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Denise Duhamel - Fear on 11th Street and Avenue A, New York City

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Fear on 11th Street and Avenue A, New York City

Now the papers are saying pesticides will kill us
rather than preservatives. I pass the school yard
where the Catholic girls snack. Cheeze Doodles and apples.
No parent today knows what to pack in a lunch box
and the plaid little uniforms
hold each girl in: lines in the weave cross
like directions, blurry decisions.
A supervising nun sinks in her wimple. All the things she can't do,
she thinks, to save them, her face growing smaller.
She dodges their basketball.
Who said the Catholic church has you for life
if it had you when you were five? I remember my prayers at odd times
and these girls already look afraid.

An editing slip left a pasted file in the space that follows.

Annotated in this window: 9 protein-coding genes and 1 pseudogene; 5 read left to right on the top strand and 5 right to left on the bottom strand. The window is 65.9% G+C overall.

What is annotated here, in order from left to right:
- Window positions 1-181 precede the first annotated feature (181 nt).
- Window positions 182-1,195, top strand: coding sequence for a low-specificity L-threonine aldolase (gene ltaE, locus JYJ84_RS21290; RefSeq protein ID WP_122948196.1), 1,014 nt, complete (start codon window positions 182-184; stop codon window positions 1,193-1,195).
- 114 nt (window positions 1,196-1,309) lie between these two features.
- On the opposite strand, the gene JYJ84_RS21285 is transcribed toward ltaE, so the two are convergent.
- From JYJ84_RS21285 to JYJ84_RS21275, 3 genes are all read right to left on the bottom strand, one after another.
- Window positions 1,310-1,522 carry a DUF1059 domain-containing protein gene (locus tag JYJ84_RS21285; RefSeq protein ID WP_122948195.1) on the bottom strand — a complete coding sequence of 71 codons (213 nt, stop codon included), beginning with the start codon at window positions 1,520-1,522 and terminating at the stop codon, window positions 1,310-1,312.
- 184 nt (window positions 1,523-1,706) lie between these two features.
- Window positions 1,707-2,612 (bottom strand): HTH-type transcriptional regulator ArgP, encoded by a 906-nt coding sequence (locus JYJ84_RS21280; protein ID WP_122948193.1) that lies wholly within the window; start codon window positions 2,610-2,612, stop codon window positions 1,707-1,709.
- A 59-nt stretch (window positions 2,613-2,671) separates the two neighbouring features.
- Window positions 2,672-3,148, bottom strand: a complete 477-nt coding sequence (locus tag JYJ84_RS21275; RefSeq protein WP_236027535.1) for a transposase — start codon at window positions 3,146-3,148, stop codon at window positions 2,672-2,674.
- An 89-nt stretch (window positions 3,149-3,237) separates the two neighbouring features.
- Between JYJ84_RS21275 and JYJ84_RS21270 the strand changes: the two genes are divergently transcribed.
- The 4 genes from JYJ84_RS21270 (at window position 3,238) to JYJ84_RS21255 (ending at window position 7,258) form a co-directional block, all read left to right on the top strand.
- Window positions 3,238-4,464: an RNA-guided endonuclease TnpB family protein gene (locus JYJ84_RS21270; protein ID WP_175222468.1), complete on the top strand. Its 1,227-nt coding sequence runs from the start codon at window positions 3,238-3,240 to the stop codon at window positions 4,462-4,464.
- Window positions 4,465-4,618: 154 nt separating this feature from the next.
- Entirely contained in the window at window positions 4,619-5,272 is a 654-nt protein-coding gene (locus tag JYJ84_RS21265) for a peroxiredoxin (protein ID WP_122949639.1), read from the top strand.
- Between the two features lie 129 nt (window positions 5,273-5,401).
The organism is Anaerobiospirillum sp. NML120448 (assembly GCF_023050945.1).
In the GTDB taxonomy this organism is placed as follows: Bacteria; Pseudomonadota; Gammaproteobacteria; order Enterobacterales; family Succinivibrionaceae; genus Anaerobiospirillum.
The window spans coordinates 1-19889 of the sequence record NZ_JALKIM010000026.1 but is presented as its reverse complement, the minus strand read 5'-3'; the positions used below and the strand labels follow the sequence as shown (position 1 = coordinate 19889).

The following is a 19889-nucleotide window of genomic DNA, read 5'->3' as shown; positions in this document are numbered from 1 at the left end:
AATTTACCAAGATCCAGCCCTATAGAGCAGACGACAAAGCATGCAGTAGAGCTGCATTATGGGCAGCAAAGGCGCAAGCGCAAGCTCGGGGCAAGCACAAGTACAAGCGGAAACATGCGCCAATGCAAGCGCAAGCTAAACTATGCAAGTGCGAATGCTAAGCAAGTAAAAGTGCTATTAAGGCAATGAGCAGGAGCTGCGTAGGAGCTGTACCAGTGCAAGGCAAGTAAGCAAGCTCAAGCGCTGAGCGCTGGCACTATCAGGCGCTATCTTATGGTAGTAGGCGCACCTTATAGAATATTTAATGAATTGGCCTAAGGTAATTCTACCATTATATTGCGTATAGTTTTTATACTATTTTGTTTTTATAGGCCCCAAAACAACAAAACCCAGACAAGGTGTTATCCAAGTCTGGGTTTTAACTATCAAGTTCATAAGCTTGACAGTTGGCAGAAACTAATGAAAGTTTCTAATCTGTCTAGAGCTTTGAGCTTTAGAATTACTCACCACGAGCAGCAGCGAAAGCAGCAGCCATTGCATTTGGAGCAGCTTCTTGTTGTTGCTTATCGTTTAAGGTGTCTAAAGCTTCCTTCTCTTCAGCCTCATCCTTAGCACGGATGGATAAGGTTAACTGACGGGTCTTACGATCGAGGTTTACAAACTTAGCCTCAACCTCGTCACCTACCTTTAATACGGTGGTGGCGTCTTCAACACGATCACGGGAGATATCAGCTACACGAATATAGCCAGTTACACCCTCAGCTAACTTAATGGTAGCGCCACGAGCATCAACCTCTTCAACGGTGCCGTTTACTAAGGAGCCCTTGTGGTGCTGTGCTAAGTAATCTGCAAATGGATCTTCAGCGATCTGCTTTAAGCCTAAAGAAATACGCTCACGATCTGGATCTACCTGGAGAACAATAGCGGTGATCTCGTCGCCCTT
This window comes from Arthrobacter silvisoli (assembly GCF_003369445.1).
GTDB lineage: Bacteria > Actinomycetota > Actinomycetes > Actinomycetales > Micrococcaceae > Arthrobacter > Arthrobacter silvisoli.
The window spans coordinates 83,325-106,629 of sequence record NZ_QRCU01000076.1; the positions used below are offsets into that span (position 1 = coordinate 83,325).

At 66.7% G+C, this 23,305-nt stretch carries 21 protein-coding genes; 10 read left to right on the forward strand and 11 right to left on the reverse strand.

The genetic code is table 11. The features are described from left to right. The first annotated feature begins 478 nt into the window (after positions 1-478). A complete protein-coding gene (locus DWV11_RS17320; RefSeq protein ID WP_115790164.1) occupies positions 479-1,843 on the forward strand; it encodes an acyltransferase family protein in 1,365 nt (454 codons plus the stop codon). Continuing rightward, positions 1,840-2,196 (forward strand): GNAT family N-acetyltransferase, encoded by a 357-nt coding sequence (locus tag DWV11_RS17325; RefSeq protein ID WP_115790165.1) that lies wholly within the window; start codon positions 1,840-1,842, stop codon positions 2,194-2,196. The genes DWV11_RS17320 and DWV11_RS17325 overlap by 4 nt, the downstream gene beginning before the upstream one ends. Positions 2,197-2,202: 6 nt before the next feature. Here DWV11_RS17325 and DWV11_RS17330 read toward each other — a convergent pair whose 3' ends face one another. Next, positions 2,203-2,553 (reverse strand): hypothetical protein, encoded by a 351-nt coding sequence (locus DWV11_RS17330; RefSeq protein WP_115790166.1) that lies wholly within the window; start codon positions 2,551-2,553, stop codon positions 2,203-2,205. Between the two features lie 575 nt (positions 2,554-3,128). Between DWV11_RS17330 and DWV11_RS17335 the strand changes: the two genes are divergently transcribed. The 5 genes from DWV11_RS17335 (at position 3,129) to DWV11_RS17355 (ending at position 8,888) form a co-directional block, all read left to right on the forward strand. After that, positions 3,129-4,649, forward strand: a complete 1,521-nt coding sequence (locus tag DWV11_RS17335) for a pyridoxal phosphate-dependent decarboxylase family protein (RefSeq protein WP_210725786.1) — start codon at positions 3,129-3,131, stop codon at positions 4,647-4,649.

But it's not just the church. It's America.
I fear the children I know will become missing children,
that I will lose everyone I need to some hideous cancer.
I fear automobiles, all kinds of relationships.
I fear that the IRS will find out the deductions I claimed this year
I made up, that an agent will find a crumpled draft of this poem
even if fear edits this line out... I have no privacy,
no protection, yet I am anonymous. I sometimes think
the sidewalk will swallow me up. So I know when the girls
line up to go inside and one screams to her friend
"If you step on a crack, you'll break your mother's back..."
she means it. She feels all that responsibility, that guilt.
There's only one brown girl who doesn't do what she should.
She's dancing by herself to a song on her Walkman.
One of her red knee socks bunches at her ankle and slips into her sneaker.
And the shoulder strap of her jumper has unbuckled so her bib flaps.
Maybe she can save us. I clutch the school yard's chain link fence.
Please, little girl, grow up to be pope or president.

Denise Duhamel


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